After a bad day that ends with coming home to find her house burglarized, Ruth (Melanie Lynskey) contacts the police, but they are uninterested in helping her. She tracks down her computer via mobile app, Ruth and her neighbor Tony (Elijah Wood) confront the thief and, finding the confrontation satisfying and wanting to seek out more justice perceived wrong-doings, the two find more than they bargained for, with an unexpectedly violent conclusion.

This off-kilter indie details the two main characters and their odd partnership as the unstable Tony and low-key Ruth begin reversing positions until they both find themselves in way over their head. I Don’t Feel At Home in This World Anymore is for indie fans who enjoy watching normal situations quickly spin out of the characters’ control.

 

5. The Invisible Guardian

The Invisible Guardian

In Spain, police officer Amaia Salazar returns to her hometown to investigate the murder of a young girl, which is linked to a serial killer. Returning to her home and reuniting with her family, who still live there, Amaia begins confronting her own tragic past, including a childhood filled with trauma. Her unfortunate conclusion is that someone close to her is the serial killer, all while a mysterious “guardian” ghost that supposedly lives in the woods haunts the shadows of her investigation.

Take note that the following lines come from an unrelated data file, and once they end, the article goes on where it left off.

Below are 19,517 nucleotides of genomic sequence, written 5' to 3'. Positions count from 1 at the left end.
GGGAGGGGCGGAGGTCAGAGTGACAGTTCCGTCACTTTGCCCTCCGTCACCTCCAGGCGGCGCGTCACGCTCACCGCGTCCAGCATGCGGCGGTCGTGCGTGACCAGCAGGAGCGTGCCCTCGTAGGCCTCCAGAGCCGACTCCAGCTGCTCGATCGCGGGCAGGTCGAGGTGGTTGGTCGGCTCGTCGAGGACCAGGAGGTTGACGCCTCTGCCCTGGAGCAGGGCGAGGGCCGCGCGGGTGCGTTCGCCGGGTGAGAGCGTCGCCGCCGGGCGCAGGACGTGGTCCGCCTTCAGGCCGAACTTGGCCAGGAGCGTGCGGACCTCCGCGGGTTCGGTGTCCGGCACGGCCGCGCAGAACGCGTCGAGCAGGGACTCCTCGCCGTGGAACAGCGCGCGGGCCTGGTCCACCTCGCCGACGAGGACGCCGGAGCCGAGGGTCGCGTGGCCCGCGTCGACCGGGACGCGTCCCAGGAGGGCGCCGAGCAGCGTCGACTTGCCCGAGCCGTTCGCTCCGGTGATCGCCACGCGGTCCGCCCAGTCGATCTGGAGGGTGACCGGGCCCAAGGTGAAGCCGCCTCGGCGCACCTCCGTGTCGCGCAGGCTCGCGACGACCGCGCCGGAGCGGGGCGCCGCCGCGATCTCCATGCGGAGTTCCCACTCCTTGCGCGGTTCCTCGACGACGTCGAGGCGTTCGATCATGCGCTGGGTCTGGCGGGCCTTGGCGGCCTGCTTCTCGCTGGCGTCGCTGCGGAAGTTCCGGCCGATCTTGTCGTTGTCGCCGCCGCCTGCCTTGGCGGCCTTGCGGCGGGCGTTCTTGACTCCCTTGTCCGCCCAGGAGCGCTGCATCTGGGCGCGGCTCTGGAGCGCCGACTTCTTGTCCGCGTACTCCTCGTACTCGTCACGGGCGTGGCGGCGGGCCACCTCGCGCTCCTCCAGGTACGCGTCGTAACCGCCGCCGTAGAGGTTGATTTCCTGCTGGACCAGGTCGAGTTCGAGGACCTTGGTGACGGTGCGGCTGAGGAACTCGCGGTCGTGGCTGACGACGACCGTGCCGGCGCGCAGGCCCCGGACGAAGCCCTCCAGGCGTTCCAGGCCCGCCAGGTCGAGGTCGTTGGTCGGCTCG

The Invisible Guardian is a highly anticipated adaptation of the international bestselling novel El guardián invisible, the first of a trilogy. Atmospheric and stylish, The Invisible Guardian is a Spanish thriller of the first order. With an outstanding performance by Marta Etura as the competent and smart Salazar, who confronts tragedy past and present, The Invisible Guardian is one of the best thrillers of the year–and it’s streaming now on Netflix.

 

 

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  • Andrey Edward

    the invisibe guardian is good?

    • Jasper Sapien.

      I thought it was fine.

  • Horacio Machado Flores

    No one that promotes a vegan lifestyle can be taken seriously.

  • Sarita CL

    great that you included Skins. It was a big hit in Spain and it deserves to cross borders.